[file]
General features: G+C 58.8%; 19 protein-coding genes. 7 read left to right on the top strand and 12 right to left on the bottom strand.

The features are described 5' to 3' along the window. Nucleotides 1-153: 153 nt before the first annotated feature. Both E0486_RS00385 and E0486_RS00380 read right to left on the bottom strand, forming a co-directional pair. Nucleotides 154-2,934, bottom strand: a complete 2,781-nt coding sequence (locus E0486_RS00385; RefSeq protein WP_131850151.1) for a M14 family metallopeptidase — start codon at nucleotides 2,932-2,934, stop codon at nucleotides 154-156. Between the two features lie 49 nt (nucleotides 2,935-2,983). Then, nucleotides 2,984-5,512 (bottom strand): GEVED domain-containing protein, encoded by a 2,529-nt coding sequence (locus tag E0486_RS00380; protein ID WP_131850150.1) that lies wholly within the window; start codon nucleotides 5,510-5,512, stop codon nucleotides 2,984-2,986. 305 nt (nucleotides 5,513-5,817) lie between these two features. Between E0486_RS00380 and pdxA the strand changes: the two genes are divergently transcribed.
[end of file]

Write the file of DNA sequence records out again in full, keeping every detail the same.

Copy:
General features: G+C 58.8%; 19 protein-coding genes. 7 read left to right on the top strand and 12 right to left on the bottom strand.

The features are described 5' to 3' along the window. Nucleotides 1-153: 153 nt before the first annotated feature. Both E0486_RS00385 and E0486_RS00380 read right to left on the bottom strand, forming a co-directional pair. Nucleotides 154-2,934, bottom strand: a complete 2,781-nt coding sequence (locus E0486_RS00385; RefSeq protein WP_131850151.1) for a M14 family metallopeptidase — start codon at nucleotides 2,932-2,934, stop codon at nucleotides 154-156. Between the two features lie 49 nt (nucleotides 2,935-2,983). Then, nucleotides 2,984-5,512 (bottom strand): GEVED domain-containing protein, encoded by a 2,529-nt coding sequence (locus tag E0486_RS00380; protein ID WP_131850150.1) that lies wholly within the window; start codon nucleotides 5,510-5,512, stop codon nucleotides 2,984-2,986. 305 nt (nucleotides 5,513-5,817) lie between these two features. Between E0486_RS00380 and pdxA the strand changes: the two genes are divergently transcribed.